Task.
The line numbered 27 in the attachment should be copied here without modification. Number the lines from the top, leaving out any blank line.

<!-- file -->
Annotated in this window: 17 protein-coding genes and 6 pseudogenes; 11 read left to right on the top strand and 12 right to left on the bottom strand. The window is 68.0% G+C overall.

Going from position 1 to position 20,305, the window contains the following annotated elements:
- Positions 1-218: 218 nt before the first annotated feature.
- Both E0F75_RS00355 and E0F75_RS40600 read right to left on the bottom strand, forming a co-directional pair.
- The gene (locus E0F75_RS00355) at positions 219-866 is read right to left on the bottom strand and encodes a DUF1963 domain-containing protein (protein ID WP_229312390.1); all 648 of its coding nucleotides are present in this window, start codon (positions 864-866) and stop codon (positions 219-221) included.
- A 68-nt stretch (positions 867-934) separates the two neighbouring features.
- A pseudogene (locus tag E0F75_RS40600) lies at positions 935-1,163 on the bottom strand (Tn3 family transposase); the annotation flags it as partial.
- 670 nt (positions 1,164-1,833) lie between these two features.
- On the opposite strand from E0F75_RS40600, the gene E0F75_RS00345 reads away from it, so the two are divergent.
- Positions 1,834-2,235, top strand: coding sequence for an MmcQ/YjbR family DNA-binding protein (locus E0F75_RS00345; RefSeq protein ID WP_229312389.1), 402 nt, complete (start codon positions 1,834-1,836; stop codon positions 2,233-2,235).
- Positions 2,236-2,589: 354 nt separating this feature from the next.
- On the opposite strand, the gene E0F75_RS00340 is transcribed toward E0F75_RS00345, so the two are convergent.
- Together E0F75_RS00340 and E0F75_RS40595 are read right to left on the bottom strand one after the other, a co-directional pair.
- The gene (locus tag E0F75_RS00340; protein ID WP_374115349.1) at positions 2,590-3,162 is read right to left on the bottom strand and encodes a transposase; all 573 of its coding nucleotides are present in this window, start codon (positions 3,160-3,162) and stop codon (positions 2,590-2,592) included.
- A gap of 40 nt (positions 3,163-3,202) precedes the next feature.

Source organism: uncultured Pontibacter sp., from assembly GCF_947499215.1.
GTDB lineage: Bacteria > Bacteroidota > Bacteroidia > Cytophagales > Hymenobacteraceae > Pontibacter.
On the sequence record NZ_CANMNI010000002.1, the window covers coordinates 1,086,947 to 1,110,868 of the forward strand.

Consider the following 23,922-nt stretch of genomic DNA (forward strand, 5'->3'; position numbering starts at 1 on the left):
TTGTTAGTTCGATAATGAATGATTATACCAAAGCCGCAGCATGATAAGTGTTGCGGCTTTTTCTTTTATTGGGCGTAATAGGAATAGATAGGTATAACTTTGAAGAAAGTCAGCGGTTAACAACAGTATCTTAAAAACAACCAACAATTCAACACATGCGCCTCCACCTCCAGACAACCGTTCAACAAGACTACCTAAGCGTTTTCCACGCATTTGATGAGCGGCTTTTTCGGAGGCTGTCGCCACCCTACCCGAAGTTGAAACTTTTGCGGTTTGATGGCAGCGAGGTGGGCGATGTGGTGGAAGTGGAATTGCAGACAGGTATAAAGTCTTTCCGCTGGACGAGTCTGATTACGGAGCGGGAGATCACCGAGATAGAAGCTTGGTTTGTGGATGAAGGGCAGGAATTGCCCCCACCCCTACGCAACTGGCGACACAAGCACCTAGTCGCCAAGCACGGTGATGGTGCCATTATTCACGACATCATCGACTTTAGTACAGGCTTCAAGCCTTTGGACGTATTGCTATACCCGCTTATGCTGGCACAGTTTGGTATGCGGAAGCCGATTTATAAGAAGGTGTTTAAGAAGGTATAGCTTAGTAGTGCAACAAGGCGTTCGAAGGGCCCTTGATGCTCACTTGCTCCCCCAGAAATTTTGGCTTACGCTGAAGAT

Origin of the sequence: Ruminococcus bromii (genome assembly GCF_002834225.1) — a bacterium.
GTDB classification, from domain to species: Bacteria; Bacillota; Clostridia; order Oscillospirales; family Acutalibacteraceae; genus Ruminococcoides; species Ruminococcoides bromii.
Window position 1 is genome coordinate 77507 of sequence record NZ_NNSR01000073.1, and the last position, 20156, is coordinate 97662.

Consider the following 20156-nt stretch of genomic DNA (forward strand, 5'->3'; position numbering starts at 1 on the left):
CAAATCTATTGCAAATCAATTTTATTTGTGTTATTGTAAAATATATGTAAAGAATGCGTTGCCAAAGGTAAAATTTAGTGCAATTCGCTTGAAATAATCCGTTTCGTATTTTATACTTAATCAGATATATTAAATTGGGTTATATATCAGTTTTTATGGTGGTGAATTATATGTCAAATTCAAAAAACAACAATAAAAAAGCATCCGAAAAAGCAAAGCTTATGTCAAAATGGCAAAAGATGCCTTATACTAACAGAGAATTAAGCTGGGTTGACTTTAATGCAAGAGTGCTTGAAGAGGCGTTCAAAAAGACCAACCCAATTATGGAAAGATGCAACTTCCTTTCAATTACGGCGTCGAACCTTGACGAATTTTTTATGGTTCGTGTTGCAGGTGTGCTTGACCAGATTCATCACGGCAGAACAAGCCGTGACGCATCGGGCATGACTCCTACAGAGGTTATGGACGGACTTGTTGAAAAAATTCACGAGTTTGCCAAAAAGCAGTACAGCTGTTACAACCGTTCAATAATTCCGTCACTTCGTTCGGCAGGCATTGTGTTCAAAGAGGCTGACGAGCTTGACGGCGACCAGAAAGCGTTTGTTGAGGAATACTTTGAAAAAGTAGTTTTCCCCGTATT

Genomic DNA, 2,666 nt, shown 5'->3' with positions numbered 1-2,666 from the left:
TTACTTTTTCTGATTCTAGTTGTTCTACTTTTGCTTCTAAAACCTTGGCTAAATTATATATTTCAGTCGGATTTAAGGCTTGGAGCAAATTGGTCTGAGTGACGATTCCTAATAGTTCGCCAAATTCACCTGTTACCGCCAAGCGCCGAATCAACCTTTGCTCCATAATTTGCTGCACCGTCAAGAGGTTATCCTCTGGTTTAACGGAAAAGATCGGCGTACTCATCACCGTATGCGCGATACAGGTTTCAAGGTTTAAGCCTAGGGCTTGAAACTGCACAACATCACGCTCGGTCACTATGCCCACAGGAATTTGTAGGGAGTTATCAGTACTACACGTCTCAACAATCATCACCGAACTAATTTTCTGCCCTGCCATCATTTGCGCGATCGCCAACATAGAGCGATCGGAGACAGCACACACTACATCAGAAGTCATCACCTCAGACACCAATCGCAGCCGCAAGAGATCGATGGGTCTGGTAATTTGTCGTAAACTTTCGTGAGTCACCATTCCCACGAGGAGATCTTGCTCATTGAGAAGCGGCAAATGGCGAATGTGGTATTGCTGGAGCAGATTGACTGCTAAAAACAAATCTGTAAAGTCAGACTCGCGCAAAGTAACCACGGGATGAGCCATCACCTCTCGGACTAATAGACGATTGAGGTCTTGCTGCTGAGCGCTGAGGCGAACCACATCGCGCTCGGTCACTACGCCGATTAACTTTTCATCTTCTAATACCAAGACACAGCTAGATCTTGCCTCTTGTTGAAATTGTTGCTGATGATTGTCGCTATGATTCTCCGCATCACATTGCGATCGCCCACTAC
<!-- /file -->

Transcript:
TTACTTTTTCTGATTCTAGTTGTTCTACTTTTGCTTCTAAAACCTTGGCTAAATTATATATTTCAGTCGGATTTAAGGCTTGGAGCAAATTGGTCTGAGTGACGATTCCTAATAGTTCGCCAAATTCACCTGTTACCGCCAAGCGCCGAATCAACCTTTGCTCCATAATTTGCTGCACCGTCAAGAGGTTATCCTCTGGTTTAACGGAAAAGATCGGCGTACTCATCACCGTATGCGCGATACAGGTTTCAAGGTTTAAGCCTAGGGCTTGAAACTGCACAACATCACGCTCGGTCACTATGCCCACAGGAATTTGTAGGGAGTTATCAGTACTACACGTCTCAACAATCATCACCGAACTAATTTTCTGCCCTGCCATCATTTGCGCGATCGCCAACATAGAGCGATCGGAGACAGCACACACTACATCAGAAGTCATCACCTCAGACACCAATCGCAGCCGCAAGAGATCGATGGGTCTGGTAATTTGTCGTAAACTTTCGTGAGTCACCATTCCCACGAGGAGATCTTGCTCATTGAGAAGCGGCAAATGGCGAATGTGGTATTGCTGGAGCAGATTGACTGCTAAAAACAAATCTGTAAAGTCAGACTCGCGCAAAGTAACCACGGGATGAGCCATCACCTCTCGGACTAATAGACGATTGAGGTCTTGCTGCTGAGCGCTGAGGCGAACCACATCGCGCTCGGTCACTACGCCGATTAACTTTTCATCTTCTAATACCAAGACACAGCTAGATCTTGCCTCTTGTTGAAATTGTTGCTGATGATTGTCGCTATGATTCTCCGCATCACATTGCGATCGCCCACTAC